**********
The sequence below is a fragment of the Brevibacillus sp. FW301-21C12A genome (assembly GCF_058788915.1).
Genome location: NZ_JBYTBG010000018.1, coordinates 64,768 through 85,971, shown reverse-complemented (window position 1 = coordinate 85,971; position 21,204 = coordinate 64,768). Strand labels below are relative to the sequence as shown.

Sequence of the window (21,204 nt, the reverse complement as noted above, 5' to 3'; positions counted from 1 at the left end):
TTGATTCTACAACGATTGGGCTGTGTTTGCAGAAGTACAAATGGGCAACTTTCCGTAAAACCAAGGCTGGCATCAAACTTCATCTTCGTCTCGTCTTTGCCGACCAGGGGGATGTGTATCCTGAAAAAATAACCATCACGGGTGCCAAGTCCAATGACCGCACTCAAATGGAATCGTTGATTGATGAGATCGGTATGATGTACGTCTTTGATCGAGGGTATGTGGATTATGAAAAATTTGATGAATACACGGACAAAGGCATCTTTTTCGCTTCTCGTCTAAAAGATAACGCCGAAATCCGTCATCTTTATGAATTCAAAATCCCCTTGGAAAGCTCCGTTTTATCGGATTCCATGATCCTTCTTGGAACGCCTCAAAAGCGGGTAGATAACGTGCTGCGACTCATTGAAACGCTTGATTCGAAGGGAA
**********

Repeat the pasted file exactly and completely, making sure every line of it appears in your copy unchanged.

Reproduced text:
The sequence below is a fragment of the Brevibacillus sp. FW301-21C12A genome (assembly GCF_058788915.1).
Genome location: NZ_JBYTBG010000018.1, coordinates 64,768 through 85,971, shown reverse-complemented (window position 1 = coordinate 85,971; position 21,204 = coordinate 64,768). Strand labels below are relative to the sequence as shown.

Sequence of the window (21,204 nt, the reverse complement as noted above, 5' to 3'; positions counted from 1 at the left end):
TTGATTCTACAACGATTGGGCTGTGTTTGCAGAAGTACAAATGGGCAACTTTCCGTAAAACCAAGGCTGGCATCAAACTTCATCTTCGTCTCGTCTTTGCCGACCAGGGGGATGTGTATCCTGAAAAAATAACCATCACGGGTGCCAAGTCCAATGACCGCACTCAAATGGAATCGTTGATTGATGAGATCGGTATGATGTACGTCTTTGATCGAGGGTATGTGGATTATGAAAAATTTGATGAATACACGGACAAAGGCATCTTTTTCGCTTCTCGTCTAAAAGATAACGCCGAAATCCGTCATCTTTATGAATTCAAAATCCCCTTGGAAAGCTCCGTTTTATCGGATTCCATGATCCTTCTTGGAACGCCTCAAAAGCGGGTAGATAACGTGCTGCGACTCATTGAAACGCTTGATTCGAAGGGAA